Written by Staff Reports
As a UCC pastor, I have known the church through local churches, Associations and Conferences. Although I have appreciated the leadership and resources of the national church, I have not often experienced it firsthand.
If asked to give a one word description of national church leaders, I might have replied, "Bureaucrats."
When I first heard about the restructuring of the national church, I wondered if it weren't mainly tinkering with organizational charts while important work waited. When I heard that the new offices in Cleveland would include a for-profit hotel, it seemed as if cultural values were encroaching on the values of the church.
Then this fall I visited the UCC's national offices in the Church House at 700 Prospect Avenue in Cleveland. From my first steps into this old office building, my stereotype of the national church was belied by the reality I discovered.
On the first floor I found a striking chapel, constructed in-the-round to provide community around the Communion table, intimate yet able to accommodate the entire staff on special occasions, with clear glass open to the world outside. The hotel was behind the main building, with access along a ramp whose wall featured Pilgrim Press books. I learned that the hotel was developed without a cent of Our Church's Wider Mission money, instead earning income for the church, while providing rooms for meetings and lodging for those attending them at rates below those of other quality hotels. Good stewardship!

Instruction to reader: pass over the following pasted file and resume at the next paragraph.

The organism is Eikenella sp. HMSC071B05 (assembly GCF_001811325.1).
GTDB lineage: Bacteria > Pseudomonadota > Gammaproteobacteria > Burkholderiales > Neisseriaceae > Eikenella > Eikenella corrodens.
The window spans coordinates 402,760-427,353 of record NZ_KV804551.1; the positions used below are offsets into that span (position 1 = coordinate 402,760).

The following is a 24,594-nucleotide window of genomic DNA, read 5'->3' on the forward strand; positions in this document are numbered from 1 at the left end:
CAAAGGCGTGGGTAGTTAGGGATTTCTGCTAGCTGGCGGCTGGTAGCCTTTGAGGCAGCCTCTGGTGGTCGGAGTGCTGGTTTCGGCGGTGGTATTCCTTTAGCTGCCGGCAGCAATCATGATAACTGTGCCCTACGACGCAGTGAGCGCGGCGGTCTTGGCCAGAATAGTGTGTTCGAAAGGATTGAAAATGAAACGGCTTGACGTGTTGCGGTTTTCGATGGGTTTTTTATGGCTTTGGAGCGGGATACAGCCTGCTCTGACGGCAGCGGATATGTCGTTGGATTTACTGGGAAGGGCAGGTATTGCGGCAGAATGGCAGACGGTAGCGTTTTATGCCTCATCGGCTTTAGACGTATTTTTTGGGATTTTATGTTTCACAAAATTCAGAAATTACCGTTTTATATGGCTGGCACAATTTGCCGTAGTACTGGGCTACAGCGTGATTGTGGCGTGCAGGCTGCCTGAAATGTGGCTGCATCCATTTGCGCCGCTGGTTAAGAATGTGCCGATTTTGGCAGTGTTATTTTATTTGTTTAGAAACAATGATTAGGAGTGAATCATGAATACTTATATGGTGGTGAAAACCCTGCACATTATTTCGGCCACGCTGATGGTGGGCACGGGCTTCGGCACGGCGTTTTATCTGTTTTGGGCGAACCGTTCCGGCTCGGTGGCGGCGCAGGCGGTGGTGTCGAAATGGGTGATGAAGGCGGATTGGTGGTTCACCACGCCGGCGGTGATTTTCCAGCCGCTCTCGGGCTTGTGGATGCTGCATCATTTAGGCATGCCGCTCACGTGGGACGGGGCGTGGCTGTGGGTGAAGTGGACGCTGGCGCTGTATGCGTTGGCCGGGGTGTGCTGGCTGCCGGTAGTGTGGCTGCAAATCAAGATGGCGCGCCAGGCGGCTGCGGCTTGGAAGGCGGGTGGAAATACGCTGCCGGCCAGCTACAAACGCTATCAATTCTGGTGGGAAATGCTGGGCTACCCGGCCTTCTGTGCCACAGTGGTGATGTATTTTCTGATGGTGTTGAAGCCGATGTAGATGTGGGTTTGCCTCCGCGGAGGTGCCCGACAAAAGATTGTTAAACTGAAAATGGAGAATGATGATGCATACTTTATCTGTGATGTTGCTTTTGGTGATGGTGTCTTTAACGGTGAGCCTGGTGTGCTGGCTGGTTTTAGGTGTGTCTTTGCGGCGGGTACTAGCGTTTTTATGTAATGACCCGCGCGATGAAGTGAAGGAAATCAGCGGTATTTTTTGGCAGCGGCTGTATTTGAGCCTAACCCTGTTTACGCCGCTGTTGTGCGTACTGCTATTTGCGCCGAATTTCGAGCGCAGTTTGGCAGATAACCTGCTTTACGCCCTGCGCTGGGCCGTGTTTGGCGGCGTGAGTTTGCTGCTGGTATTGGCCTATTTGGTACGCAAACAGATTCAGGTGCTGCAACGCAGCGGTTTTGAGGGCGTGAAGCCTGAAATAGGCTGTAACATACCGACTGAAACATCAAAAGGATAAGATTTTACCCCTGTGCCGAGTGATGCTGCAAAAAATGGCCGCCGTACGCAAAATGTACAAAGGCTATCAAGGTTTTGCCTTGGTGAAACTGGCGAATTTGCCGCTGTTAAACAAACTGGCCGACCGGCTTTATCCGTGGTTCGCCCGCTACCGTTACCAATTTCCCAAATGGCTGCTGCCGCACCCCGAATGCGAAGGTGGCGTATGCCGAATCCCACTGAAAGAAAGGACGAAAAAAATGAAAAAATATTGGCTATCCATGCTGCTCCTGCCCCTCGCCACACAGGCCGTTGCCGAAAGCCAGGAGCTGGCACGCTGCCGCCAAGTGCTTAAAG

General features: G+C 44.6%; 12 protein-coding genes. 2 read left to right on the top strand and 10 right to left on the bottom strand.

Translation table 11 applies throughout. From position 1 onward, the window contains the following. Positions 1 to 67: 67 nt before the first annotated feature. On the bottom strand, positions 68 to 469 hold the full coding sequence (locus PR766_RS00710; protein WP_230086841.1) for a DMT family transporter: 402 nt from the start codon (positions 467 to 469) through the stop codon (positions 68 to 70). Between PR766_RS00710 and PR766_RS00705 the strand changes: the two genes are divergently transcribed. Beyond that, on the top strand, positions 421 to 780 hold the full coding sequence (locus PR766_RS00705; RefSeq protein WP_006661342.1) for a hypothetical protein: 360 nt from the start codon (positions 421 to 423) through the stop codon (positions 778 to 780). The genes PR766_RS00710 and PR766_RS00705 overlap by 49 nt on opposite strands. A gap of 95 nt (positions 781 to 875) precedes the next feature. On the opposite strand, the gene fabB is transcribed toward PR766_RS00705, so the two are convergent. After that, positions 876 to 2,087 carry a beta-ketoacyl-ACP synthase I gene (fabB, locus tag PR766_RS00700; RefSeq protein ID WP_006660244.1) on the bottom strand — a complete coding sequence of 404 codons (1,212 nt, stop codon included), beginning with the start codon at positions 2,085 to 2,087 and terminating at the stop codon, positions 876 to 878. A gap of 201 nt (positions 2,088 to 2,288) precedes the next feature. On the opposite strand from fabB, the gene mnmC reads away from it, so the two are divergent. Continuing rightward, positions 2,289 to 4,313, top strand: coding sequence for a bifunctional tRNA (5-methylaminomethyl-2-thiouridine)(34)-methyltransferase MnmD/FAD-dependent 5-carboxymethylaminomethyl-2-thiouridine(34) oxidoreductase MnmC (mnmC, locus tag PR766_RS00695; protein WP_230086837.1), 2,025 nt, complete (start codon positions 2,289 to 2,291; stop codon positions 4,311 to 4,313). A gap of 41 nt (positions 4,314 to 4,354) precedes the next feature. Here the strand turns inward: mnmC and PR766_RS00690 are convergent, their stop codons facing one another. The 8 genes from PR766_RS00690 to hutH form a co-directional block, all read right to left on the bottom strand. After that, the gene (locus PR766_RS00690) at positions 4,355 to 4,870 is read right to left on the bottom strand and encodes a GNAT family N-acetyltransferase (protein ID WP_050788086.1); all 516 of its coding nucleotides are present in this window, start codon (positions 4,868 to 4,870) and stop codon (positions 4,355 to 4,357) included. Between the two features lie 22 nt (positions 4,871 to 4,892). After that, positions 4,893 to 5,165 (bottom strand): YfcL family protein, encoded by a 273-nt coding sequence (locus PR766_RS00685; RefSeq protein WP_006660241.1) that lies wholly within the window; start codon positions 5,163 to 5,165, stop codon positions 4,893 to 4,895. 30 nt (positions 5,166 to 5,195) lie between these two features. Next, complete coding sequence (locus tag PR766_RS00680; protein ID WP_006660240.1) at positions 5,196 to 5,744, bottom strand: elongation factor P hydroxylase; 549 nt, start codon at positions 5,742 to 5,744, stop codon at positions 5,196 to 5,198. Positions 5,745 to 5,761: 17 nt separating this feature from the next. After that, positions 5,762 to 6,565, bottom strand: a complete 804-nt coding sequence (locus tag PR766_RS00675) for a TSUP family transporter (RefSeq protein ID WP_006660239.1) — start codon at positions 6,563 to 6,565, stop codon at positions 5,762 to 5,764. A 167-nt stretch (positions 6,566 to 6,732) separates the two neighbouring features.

Upstairs on the several floors I visited, I found national staff offices to be functional and attractive but not ostentatious. More important, I found a warm atmosphere of camaraderie and mutual support among highly diverse people. I sensed that secretaries and clerks were treated with the same respect as team leaders and the church officers. Here was a concrete expression of a covenantal church at its best.
An event one afternoon particularly struck me. After a conversation with a staff member who generously gave me full attention for an hour and a half, a colleague came by with word of the serious illness of a Conference Minister whom many of them knew. Folk on the floor were gathering for prayer; could we join them? We did, about 25 of us holding hands in a circle as we prayed for our brother whose life was threatened.
As I left the building that afternoon, I added a silent prayer for forgiveness for my failure to recognize that here is no bureaucracy, but the servant church of Jesus Christ at work—a compassionate community of committed Christians. I came home chastened and exhilarated. Thanks be to God.
The Rev. John Brooke is Pastor Emeritus of Congregational UCC in Belmont, Calif.